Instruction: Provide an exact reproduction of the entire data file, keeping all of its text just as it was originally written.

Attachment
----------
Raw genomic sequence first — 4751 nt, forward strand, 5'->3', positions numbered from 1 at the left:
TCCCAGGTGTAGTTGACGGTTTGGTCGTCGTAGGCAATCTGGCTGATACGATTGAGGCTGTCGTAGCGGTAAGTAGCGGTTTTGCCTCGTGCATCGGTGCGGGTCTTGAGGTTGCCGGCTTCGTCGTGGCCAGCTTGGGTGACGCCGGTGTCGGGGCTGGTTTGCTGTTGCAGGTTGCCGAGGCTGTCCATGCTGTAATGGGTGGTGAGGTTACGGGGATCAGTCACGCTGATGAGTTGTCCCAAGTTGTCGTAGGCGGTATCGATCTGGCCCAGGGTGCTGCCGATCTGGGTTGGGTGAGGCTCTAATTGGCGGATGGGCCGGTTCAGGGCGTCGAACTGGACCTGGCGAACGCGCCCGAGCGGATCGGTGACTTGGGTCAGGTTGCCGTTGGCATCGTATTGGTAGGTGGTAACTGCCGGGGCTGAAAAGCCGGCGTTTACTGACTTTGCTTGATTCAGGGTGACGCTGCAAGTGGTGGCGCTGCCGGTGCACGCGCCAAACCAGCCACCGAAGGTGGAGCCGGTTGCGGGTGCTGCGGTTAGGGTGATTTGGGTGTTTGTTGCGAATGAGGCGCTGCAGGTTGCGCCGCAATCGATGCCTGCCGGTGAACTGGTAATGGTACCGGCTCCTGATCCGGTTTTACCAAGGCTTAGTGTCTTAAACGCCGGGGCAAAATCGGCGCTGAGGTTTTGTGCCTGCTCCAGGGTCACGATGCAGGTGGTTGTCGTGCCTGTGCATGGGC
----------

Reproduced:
Raw genomic sequence first — 4751 nt, forward strand, 5'->3', positions numbered from 1 at the left:
TCCCAGGTGTAGTTGACGGTTTGGTCGTCGTAGGCAATCTGGCTGATACGATTGAGGCTGTCGTAGCGGTAAGTAGCGGTTTTGCCTCGTGCATCGGTGCGGGTCTTGAGGTTGCCGGCTTCGTCGTGGCCAGCTTGGGTGACGCCGGTGTCGGGGCTGGTTTGCTGTTGCAGGTTGCCGAGGCTGTCCATGCTGTAATGGGTGGTGAGGTTACGGGGATCAGTCACGCTGATGAGTTGTCCCAAGTTGTCGTAGGCGGTATCGATCTGGCCCAGGGTGCTGCCGATCTGGGTTGGGTGAGGCTCTAATTGGCGGATGGGCCGGTTCAGGGCGTCGAACTGGACCTGGCGAACGCGCCCGAGCGGATCGGTGACTTGGGTCAGGTTGCCGTTGGCATCGTATTGGTAGGTGGTAACTGCCGGGGCTGAAAAGCCGGCGTTTACTGACTTTGCTTGATTCAGGGTGACGCTGCAAGTGGTGGCGCTGCCGGTGCACGCGCCAAACCAGCCACCGAAGGTGGAGCCGGTTGCGGGTGCTGCGGTTAGGGTGATTTGGGTGTTTGTTGCGAATGAGGCGCTGCAGGTTGCGCCGCAATCGATGCCTGCCGGTGAACTGGTAATGGTACCGGCTCCTGATCCGGTTTTACCAAGGCTTAGTGTCTTAAACGCCGGGGCAAAATCGGCGCTGAGGTTTTGTGCCTGCTCCAGGGTCACGATGCAGGTGGTTGTCGTGCCTGTGCATGGGC